Implementation of Smart Building Technology Using Real Time Monitoring

Tuesday, September 1, 2015

Purpose of the project

Smart building technology using real time monitoring (RTM) provides usage data instantaneously, and we sought to use it in conjunction with and to enhance our current invoice database system that only provides such data on a monthly basis. Our objective for this project was to implement smart building technology through a pilot program at select medical office buildings that would produce utility usage data in real time, so that usage anomalies could be detected and resolved quickly.

 

Approach

We first researched and selected a RTM vendor that could provide (i) cellular transmission of data; (ii) weather normalization features for accurate historical comparisons; and (iii) a system robust enough to handle up to 400 buildings. Next, we performed a building analysis based upon the kBtuh intensity per square foot to determine those buildings with the highest energy usage.   We further analyzed the data to discover if a valid reason existed for the higher energy intensities, such as buildings with ambulatory service centers or 24-hour operating hours. We then selected five (5) medical office buildings (MOBs) in Arizona (3), Tennessee (1), and Texas (1) with high usage per square foot and began the installation of electric, gas and water meters that would record and report usage data every 15 minutes.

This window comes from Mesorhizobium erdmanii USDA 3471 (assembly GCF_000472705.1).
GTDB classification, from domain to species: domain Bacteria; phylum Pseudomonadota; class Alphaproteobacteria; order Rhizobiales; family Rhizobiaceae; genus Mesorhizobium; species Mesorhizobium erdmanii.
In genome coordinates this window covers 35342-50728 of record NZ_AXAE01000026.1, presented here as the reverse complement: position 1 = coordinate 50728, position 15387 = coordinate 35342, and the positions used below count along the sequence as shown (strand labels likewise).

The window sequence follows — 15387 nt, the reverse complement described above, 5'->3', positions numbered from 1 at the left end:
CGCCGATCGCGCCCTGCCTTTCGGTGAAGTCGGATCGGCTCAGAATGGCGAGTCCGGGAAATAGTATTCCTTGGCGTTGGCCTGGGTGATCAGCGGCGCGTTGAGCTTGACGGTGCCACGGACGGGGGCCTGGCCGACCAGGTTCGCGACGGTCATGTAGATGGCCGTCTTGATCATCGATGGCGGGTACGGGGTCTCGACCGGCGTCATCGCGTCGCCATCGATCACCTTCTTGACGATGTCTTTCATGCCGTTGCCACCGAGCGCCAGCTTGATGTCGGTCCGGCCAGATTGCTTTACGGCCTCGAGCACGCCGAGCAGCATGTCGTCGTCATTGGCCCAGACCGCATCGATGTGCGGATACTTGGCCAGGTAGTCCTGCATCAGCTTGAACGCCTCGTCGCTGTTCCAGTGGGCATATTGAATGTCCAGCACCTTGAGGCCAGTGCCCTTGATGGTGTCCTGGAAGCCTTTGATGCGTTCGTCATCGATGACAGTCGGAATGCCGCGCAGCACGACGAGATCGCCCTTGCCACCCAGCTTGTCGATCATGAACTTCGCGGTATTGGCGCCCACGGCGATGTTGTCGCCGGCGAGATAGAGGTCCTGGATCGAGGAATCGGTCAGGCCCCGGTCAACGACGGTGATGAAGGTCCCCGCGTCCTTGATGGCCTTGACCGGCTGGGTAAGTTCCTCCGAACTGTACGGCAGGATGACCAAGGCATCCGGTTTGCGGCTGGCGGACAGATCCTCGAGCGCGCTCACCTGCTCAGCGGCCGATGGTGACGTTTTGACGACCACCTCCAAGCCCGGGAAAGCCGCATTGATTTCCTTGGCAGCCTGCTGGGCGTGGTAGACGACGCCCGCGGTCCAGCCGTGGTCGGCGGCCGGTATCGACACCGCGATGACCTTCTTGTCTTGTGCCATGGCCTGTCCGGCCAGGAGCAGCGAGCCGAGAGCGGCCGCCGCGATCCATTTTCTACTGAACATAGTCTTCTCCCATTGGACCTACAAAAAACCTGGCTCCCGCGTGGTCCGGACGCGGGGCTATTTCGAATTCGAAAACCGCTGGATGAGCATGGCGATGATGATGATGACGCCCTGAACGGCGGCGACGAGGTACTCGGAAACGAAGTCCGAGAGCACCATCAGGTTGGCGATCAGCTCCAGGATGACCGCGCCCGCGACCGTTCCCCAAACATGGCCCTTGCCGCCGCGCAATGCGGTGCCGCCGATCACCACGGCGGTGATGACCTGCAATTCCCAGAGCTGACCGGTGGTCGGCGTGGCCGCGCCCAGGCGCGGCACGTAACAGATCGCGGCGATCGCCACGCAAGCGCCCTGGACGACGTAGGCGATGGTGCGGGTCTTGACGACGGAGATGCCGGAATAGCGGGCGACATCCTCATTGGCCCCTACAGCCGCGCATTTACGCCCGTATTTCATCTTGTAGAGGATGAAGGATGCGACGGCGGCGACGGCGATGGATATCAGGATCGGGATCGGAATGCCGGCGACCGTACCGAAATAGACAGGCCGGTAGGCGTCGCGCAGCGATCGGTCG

Results

The RTM systems enabled us to identify the peak usages during the day, and also provided building equipment start up and shut down timing information, which was helpful in confirming whether an evening and/or weekend set-back schedule was necessary. Using the RTM information produced at the Texas and Arizona MOBs, the following actions resulted in an estimated annualized savings of $60,000: (i) adjustments to building equipment start up and shut down times; and (ii) equipment reprogramming to set schedules and zone control. We used the RTM information produced at the Tennessee MOB to reprogram the chiller with an evening set-back schedule, and such action resulted in an estimated annualized savings of $19,000 for the building. The total project cost for the implementation of RTM systems at all five MOBs was $192,062. We expect the average annualized payback to be 2.4 years with an associated return on investment of 41%. Additional annual savings can be realized when the RTM systems are included in the daily maintenance and monitoring activities of the facility, and continuous adjustment and improvement of the efficient usage of energy resources will decrease the annualized payback time. Project implementation commenced in October of 2014 and was completed in January of 2015.
“Smart building technology not only boosts operational efficiency, but typically provides for a rapid ROI. Our real time monitoring systems have produced notable energy and cost savings.”

-Tom Klaritch, Executive Vice President – Medical Office Properties, and Sustainability Committee Chair, HCP, Inc.